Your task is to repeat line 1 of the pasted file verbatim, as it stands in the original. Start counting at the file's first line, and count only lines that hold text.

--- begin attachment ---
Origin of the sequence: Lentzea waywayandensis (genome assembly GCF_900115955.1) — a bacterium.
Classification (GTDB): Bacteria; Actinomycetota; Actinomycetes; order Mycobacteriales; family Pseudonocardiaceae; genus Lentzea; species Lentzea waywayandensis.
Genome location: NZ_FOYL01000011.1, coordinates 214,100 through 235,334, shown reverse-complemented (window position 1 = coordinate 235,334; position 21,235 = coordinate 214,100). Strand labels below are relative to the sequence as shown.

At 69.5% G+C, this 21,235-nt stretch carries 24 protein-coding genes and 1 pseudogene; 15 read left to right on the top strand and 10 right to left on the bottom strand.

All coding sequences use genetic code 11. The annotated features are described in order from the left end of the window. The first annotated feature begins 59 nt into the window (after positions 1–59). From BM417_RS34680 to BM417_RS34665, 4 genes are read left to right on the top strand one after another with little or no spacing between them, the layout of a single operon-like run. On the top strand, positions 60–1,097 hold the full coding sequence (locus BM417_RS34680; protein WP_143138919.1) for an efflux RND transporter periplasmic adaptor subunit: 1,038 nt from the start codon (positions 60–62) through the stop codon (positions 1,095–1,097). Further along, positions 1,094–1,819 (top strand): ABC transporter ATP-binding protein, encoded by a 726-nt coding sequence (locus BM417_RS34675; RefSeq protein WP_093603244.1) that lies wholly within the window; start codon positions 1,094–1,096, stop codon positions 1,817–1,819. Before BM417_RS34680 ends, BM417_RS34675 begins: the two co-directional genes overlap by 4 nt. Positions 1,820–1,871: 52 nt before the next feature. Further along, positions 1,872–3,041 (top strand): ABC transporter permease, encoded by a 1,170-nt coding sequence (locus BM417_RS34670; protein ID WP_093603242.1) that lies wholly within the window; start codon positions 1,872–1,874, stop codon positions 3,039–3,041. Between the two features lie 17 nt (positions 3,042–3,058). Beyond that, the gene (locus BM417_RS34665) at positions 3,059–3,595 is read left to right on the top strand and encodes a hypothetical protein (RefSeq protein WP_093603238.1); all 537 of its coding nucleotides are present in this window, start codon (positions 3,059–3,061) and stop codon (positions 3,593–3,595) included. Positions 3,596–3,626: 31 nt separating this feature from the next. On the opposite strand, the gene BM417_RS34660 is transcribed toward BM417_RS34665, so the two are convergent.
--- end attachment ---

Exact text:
Origin of the sequence: Lentzea waywayandensis (genome assembly GCF_900115955.1) — a bacterium.